Skip to main page content
Access keys NCBI Homepage MyNCBI Homepage Main Content Main Navigation
. 2016 May 11;36(19):5338-52.
doi: 10.1523/JNEUROSCI.3452-15.2016.

A Respiration-Coupled Rhythm in the Rat Hippocampus Independent of Theta and Slow Oscillations

Affiliations
Free PMC article

A Respiration-Coupled Rhythm in the Rat Hippocampus Independent of Theta and Slow Oscillations

André L V Lockmann et al. J Neurosci. .
Free PMC article

Abstract

During slow-wave sleep and deep anesthesia, the rat hippocampus displays a slow oscillation (SO) that follows "up-and-down" state transitions in the neocortex. There has been recent debate as to whether this local field potential (LFP) rhythm reflects internal processing or entrains with respiratory inputs. To solve this issue, here we have concomitantly recorded respiration along with hippocampal, neocortical, and olfactory bulb (OB) LFPs in rats anesthetized with urethane. During the course of anesthesia, LFPs transitioned between activity states characterized by the emergence of different oscillations. By jointly analyzing multisite LFPs and respiratory cycles, we could distinguish three types of low-frequency hippocampal oscillations: (1) SO, which coupled to neocortical up-and-down transitions; (2) theta, which phase-reversed across hippocampal layers and was largest at the fissure; and (3) a low-frequency rhythm with largest amplitude in the dentate gyrus, which coupled to respiration-entrained oscillations in OB and to respiration itself. In contrast, neither theta nor SO coupled to respiration. The hippocampal respiration-coupled rhythm and SO had frequency <1.5 Hz, whereas theta tended to be faster (>3 Hz). Tracheotomy abolished hippocampal respiration-coupled rhythm, which was restored by rhythmic delivery of air puffs into the nasal cavity. These results solve the apparent contradictions among previous studies by demonstrating that the rat hippocampus produces multiple types of low-frequency oscillations. Because they synchronize with different brain circuits, however, we postulate that each activity pattern plays a unique role in information processing.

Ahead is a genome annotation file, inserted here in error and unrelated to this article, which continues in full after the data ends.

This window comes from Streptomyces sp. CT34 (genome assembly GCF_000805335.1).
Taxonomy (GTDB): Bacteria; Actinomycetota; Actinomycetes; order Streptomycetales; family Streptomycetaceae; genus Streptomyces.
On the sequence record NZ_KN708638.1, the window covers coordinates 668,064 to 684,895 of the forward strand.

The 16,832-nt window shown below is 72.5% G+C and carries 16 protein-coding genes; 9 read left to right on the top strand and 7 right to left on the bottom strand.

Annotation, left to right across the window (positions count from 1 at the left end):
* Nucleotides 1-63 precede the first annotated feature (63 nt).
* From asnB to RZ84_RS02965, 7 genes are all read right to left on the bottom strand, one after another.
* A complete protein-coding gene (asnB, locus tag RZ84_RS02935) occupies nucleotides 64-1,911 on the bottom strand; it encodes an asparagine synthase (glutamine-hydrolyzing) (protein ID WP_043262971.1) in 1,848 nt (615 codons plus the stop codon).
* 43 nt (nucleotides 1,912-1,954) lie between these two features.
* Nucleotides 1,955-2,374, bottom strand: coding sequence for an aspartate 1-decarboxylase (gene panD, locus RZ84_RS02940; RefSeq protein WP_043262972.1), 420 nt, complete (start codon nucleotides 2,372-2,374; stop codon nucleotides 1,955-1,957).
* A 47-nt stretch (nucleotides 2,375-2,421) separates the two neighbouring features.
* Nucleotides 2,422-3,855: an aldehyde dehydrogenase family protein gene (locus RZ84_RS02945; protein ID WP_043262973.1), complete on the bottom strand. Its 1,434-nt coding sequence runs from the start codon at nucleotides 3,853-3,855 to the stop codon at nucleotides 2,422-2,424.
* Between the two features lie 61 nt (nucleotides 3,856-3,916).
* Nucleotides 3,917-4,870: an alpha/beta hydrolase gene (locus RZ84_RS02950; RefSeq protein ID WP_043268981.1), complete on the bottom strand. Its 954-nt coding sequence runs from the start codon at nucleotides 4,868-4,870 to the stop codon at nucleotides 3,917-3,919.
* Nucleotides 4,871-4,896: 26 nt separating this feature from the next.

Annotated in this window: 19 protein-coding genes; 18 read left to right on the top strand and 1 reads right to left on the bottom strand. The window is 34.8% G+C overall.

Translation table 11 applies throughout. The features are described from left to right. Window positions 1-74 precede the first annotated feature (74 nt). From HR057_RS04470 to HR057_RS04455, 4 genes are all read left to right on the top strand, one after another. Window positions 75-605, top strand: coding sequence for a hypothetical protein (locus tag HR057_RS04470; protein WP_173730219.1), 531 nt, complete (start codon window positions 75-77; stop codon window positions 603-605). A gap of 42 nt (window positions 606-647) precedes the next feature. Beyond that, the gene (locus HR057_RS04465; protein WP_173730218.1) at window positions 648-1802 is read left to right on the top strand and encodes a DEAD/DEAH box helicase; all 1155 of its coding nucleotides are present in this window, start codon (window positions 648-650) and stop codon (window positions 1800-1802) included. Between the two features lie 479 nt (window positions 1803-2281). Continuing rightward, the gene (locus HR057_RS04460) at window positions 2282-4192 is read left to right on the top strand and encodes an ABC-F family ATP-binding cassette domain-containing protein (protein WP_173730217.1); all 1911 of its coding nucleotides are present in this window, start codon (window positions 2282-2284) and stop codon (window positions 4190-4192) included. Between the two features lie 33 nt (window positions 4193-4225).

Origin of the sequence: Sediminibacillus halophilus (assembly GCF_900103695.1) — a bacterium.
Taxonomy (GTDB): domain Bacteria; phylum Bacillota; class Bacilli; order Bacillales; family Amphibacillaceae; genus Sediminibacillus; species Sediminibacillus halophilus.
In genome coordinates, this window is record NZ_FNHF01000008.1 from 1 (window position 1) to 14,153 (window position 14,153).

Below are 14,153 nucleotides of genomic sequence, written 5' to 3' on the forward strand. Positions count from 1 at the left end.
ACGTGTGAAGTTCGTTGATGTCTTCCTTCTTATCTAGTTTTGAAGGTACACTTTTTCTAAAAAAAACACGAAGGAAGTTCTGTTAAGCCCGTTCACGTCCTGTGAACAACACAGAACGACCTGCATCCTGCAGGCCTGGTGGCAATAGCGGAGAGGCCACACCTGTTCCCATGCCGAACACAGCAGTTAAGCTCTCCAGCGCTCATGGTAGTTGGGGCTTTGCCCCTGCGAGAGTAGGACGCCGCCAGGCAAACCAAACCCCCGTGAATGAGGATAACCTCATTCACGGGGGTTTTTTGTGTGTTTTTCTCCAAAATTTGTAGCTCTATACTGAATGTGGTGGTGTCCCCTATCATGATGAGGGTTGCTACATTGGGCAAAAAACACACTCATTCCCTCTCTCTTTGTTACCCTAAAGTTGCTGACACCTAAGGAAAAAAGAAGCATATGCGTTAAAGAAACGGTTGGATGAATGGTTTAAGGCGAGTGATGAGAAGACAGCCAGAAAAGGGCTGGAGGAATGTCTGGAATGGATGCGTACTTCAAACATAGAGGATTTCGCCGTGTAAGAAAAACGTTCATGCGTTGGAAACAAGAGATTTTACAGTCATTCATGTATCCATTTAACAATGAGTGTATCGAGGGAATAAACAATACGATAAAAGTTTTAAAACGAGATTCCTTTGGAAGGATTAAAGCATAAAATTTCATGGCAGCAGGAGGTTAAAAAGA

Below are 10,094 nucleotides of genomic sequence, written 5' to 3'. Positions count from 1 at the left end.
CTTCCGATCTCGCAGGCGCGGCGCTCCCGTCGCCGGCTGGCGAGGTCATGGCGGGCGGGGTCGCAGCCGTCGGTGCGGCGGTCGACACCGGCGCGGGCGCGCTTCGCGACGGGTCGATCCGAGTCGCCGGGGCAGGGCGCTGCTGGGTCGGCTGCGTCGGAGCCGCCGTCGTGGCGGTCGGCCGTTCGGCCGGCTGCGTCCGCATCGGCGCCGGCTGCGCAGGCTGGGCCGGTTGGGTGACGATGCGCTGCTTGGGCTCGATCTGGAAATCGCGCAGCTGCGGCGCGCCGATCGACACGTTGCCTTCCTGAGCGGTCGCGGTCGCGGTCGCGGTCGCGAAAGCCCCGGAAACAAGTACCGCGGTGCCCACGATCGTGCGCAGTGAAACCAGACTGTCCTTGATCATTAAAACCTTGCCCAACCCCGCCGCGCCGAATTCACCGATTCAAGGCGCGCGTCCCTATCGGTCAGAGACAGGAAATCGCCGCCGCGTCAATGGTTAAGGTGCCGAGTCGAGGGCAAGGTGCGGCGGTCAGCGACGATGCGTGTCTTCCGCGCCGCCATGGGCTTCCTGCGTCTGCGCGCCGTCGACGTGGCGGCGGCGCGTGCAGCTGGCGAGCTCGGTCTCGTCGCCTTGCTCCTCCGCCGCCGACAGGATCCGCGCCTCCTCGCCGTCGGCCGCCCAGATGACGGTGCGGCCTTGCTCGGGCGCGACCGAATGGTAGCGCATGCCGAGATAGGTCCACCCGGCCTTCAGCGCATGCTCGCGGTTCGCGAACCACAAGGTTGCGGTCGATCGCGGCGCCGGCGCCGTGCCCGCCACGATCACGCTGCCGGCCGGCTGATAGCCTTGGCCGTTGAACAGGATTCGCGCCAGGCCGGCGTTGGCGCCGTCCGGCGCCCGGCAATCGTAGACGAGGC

Significance statement: The rat hippocampus exhibits a large-amplitude slow oscillation (<1.5 Hz) during deep sleep and anesthesia. It is currently debated whether this rhythm reflects internal processing with the neocortex or entrainment by external inputs from rhythmic nasal respiration, which has similar frequency. Here we reconcile previous studies by showing that the hippocampus can actually produce two low-frequency rhythms at nearby frequencies: one that indeed couples to respiration and another that is coupled to the neocortex. We further show that the respiration-coupled rhythm differs from theta oscillations. The results support a role for brain oscillations in connecting distant brain regions, and posit the respiratory cycle as an important reference for neuronal communication between olfactory and memory networks.

Keywords: LFP; hippocampal rhythms; olfactory bulb; respiration; slow oscillation; theta.

Figures

Figure 1.
Figure 1.
Histological positions of recording sites. A, Example histology of single wires placed in OB, neocortex, and hippocampus. B, Example histology of a linear probe placed across the hippocampus. Red arrows indicate estimated positions of electrode tips. pc, Pyramidal cell layer; hf, hippocampal fissure; gc, granule cell layer; hil, hilus.
Figure 2.
Figure 2.